Vegan Parenting Moments – a collection of my own little experiences, be they “triumphs” or be they “fails”, as I navigate this wild adventure of raising a vegan child in a non-vegan world.
Waits is five and a half, which means he started kindergarten a few weeks ago. It’s the first time he’s really been off on his own, left to make his own decisions about what is – or what isn’t – acceptable for him. And left on his own to remember, with his developmentally-appropriate-and-therefor-rather-absent-minded 5 year old brain, to ask about the food and the tools and the textiles he encounters during his school day. Left to single himself out, left to speak up on his own behalf, and left to potentially be left out.
It’s a lot to ask of a tiny guy.
Here in California we’ve been having a heat wave (a little rain very recently, which is so welcome, but mostly it’s been sweltering), and so one day after school, maybe the second week of school, the teachers all passed out popsicles to the kiddos, right at dismissal. And I was standing outside of his classroom, waiting for him, and I watched all these wee people come streaming out, already excitedly slurping down their icy little sugar bombs.
And then out walked Waits, a look of intense determination on his face. His popsicle, unopened, clenched firmly in his little fist. His eyes scanned the schoolyard and zeroed in on his kindergarten teacher, and he was off. “Miss Anne! Miss Anne! I need to know if this is veeeeegan!!”
I followed along behind him (he hadn’t seen me yet, so set on his task he was) and approached as his teacher was trying to explain that she didn’t know. “Do you have the box??” he offered hopefully.
And she did, she fished it out of the trash and handed it to me so that I could confirm. And yes – they were vegan!
Then, and only then, did Waits tear into that popsicle. And the look of joy on his face was just priceless. He was beaming.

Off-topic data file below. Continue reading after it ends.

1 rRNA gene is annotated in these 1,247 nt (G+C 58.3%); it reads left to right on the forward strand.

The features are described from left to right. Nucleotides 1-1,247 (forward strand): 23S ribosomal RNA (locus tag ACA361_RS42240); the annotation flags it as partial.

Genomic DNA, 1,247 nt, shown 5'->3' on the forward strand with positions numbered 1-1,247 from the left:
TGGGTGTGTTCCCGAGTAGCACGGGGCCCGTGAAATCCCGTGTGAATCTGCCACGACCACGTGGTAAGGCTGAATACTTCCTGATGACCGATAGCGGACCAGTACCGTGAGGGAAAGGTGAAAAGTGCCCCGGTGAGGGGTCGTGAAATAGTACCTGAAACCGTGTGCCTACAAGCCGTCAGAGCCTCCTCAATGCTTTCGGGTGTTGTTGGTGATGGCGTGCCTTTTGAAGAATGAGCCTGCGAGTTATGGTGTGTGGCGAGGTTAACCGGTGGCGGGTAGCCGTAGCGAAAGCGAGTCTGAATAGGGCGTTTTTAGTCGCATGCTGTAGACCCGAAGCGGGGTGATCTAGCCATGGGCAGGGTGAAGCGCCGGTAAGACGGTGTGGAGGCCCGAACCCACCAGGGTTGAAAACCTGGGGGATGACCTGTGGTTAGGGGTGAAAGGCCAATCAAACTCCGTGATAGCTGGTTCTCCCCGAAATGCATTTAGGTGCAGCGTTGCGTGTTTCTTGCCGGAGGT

And I was just so proud of him. I told him that I was impressed with his restraint, and I told him how much I appreciated his conviction. How wonderful it was that he went to find his teacher, to confirm that his popsicle was vegan. And on the way home we talked about it some more, and instead of saying, “Weren’t you lucky that your popsicle was vegan so that you could eat it?” I reframed the issue and said to him :
“Aren’t your classmates lucky that all of their popsicles were vegan, and they didn’t even have to hurt any animals in order to enjoy their treat? What lucky kids they were to get vegan popsicles today!”
And he agreed that they were very lucky, indeed.
Being a kid growing up outside the mainstream can be so hard, and raising a kid outside the mainstream means sometimes living with a sense of self-doubt, and often living with a sense of isolation. So, I hope that this little series I’m starting will help us all to feel more connected. None of us are perfect parents, so although I’ll be sharing my happy moments like this one here today, I’ll also be sharing my struggles, so we can all commiserate together. I’d love it if you share as well, down in the comments.
Have you had any “Vegan Parenting Moments” recently?
** And yes, I absolutely allow Waits to eat the occasional sugar bomb. It’s important to me that he grows up feeling like veganism means you get to have everything that other kids have — just minus the cruelty. I want his veganism to last with him into adulthood, which means I don’t ever want him to associate it with deprivation. This kiddo eats an incredibly healthy diet so for me, an occasional sugar bomb is totally worth the trade-off in the larger context of him developing a lasting relationship with his veganism. I know that other parents may feel differently, but this is what works for our family. Maybe this approach is something I should write more about in the future? You tell me!